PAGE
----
Artificial Turf Sports Pitches

As specialist sports contractors for 30 years, S&C Slatter have acquired wide-ranging expertise in artificial turf sports pitch construction.

We work with clients at a community, national, and global level and have constructed in excess of 500 synthetic turf pitches, for clients including Eton College, Everton FC and Major League Baseball (MLB).

Read on to learn more about benefits of artificial turf sports pitches or drill down to learn how we build synthetic grass pitches for specific sports using the quick-links below.

Artificial Turf Football Pitch Construction
Artificial Turf Rugby Pitch Construction
Artificial Turf Hockey Pitch Construction
Artificial Turf Multi-Use-Games-Area Construction
Artificial Turf Gen 2 Pitch Construction

Call us on 01635 34521 or email to discuss your project.

Artificial Turf Sports Pitch Construction

A leading contractor in the sport, education and leisure industries, we’re well placed to deliver small-scale projects for community or educational use, right up to full-scale pitches for elite performance.

Whether it be a full-sized 3G stadium football pitch to FIFA Quality Pro standard, a water-based hockey pitch to FIH Global Elite standard, an ECB approved non-turf cricket system or a World Rugby Regulation 22 Certified synthetic rugby pitch, we work with you based on your needs, limitations and requirements.

We work closely with our artificial turf partners FieldTurf, who are FIFA, World Rugby and FIH Preferred Producers and Notts Sport, who manufacture ECB approved non-turf cricket systems.

S&C Slatter and FieldTurf work in partnership as one of a few select suppliers to the Football Foundation Framework, run in partnership with The FA, Premier League and Department for Culture, Media and Sport. We are also proud to be the first contractor awarded FIH Certified Field Builder status, a certification we have maintained since 2016.

Our dedicated in-house divisions allow us to deliver at every stage of the sports construction process, from design and planning through to construction, civil engineering and maintenance. We are always keen to discuss new sports projects and are happy to offer a free initial consultation.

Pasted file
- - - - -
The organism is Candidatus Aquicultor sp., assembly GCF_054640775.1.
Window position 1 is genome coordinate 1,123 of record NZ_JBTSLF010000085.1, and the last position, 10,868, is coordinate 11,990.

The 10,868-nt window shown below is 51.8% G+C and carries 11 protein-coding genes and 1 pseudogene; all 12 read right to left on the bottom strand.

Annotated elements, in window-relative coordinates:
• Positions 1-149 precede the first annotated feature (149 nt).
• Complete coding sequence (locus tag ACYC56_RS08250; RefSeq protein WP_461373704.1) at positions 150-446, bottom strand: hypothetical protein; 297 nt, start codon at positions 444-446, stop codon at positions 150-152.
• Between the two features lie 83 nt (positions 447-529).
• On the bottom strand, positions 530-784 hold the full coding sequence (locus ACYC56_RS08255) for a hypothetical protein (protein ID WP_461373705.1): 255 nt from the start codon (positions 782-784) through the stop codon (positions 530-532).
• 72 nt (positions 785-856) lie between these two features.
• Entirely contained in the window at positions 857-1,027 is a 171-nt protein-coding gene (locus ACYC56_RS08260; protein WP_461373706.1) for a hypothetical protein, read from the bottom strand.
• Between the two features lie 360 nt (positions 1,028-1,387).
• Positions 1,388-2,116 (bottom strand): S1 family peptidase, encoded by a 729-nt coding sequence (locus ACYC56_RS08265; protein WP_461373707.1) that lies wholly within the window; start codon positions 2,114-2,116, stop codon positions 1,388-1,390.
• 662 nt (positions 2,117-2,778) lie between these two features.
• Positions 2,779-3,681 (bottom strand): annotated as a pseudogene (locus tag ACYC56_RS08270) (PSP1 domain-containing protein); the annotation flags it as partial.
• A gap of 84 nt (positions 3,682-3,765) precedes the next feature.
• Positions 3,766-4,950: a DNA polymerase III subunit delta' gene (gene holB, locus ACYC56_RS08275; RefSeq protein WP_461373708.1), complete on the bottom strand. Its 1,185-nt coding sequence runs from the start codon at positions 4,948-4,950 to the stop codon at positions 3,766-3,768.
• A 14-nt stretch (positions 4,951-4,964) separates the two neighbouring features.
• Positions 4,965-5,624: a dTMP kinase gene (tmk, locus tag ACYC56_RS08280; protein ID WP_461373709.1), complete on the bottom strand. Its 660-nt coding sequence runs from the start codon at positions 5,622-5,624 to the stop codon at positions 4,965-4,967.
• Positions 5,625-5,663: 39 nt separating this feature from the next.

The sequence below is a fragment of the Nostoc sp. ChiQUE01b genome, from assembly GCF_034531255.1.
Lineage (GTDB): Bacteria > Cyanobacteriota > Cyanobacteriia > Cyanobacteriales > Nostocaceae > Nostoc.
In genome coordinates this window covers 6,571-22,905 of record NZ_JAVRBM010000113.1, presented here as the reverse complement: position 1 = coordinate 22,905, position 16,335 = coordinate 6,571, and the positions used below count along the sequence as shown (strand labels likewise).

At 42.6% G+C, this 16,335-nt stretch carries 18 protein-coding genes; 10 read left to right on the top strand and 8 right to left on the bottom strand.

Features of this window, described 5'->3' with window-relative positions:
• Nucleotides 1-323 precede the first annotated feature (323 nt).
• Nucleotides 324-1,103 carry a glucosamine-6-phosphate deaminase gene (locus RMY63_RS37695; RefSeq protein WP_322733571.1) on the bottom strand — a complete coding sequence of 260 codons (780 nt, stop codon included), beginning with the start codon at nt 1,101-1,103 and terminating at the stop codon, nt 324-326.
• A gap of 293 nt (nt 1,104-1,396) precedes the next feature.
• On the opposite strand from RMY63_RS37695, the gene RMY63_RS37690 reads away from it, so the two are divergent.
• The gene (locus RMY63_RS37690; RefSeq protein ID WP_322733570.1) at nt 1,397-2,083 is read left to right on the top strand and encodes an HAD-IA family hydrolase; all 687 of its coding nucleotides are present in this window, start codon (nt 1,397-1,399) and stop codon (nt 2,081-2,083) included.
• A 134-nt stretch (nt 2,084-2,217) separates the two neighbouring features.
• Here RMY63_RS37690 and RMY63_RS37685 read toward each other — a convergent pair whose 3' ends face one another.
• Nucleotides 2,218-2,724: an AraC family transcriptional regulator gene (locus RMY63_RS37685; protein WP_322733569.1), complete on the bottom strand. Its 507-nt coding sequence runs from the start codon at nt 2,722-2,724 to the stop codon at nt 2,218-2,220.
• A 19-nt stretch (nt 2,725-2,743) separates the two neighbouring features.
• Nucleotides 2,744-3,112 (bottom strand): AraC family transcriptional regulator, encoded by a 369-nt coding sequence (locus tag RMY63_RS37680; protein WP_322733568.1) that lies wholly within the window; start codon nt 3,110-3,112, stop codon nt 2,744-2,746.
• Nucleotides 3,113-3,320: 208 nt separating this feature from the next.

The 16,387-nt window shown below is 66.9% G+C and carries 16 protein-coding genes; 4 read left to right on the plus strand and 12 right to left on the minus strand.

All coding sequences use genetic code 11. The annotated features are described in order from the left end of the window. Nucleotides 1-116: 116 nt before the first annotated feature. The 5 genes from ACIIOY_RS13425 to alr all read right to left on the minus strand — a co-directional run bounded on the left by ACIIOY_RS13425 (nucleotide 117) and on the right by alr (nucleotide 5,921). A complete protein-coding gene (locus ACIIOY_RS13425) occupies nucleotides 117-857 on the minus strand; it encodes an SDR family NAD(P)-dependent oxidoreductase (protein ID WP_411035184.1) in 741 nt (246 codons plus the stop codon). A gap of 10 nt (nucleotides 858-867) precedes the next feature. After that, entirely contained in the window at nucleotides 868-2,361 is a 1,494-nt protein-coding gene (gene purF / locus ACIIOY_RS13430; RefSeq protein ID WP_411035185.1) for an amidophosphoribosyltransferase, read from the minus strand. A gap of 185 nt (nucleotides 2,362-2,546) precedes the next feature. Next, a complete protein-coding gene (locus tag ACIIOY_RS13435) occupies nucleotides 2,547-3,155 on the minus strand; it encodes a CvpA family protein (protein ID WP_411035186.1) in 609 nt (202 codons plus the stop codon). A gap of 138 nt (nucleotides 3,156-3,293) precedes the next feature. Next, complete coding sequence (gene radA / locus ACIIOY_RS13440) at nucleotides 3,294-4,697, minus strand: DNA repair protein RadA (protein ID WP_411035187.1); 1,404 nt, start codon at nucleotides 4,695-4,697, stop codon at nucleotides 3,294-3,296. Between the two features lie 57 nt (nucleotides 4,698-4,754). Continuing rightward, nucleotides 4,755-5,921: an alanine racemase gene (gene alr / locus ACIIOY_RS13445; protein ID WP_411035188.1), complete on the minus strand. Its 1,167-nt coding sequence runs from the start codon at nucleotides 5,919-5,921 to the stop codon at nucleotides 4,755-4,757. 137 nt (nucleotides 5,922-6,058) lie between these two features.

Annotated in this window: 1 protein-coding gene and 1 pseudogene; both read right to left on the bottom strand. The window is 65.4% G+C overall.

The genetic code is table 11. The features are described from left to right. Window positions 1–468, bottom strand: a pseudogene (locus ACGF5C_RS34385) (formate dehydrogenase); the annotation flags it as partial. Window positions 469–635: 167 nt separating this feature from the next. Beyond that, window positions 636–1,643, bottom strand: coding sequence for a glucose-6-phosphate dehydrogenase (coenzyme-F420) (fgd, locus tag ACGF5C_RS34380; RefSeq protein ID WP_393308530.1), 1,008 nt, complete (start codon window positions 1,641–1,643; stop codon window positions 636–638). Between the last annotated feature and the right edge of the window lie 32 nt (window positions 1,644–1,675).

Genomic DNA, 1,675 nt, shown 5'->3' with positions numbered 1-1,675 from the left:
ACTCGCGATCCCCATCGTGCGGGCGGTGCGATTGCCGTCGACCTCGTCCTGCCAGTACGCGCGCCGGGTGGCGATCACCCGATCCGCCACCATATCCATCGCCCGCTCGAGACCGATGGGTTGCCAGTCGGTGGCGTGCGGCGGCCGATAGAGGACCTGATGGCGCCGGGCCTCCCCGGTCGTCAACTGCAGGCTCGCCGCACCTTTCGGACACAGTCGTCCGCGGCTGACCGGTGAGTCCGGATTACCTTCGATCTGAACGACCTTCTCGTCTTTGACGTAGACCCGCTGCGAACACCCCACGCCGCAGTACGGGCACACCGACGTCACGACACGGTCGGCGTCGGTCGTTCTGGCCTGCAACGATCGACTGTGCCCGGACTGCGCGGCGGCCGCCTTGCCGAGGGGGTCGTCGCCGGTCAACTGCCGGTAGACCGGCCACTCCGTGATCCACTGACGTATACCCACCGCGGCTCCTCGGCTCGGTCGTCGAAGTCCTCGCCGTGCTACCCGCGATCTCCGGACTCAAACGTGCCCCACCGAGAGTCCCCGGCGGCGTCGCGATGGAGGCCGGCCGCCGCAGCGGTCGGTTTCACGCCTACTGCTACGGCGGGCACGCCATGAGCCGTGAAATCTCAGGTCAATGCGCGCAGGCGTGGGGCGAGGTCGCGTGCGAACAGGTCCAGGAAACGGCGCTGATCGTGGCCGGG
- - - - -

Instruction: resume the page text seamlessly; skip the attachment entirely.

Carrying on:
Call or email for an informal chat about your sporting needs.

Artificial turf pitch refurbishment

For synthetic pitches that have come to the end of their useful life, we undertake refurbishment projects that utilise existing infrastructure whilst implementing new artificial turf systems and improvements. This may involve the removal and replacement of an existing shock-pad and artificial turf system, or perhaps an upgrade to a larger pitch of higher specification, such as from a sand-dressed hockey pitch to a water-based hockey pitch.

Maximising the lifespan of any pitch requires sufficient maintenance. Our dedicated maintenance division experts can advise on what steps can be taken to repair and refresh an artificial turf pitch to extend its useful life, prior to the need for refurbishment.

How to build an artificial turf pitch for sport

There are nine key stages in the construction of an artificial sports pitch, however not all stages are applicable for every sport.

1. Design and planning
This is the crucial stage of developing and producing the design of the sports facility, which is then taken through the planning process. Once granted, technical drawings and specifications are created ready for construction.

2. Environmental considerations
Mitigating the impact of any facility on the environment is an important part of creating a sustainable facility. This can include management of water run-off and drainage, infill migration and considering overspill from floodlighting.

3. Health and safety
On all construction sites, safety should be paramount. This stage involves creating a safe and thoroughly planned construction site that employs best practice and meets all legislative requirements.

4. Earthworks
As with any construction project, foundations are crucial. Following the necessary surveys, reports and designs approved in the design and planning stage, groundworks are undertaken to prepare the land. This might include stripping topsoil, base excavations and the construction of retaining walls.

5. Drainage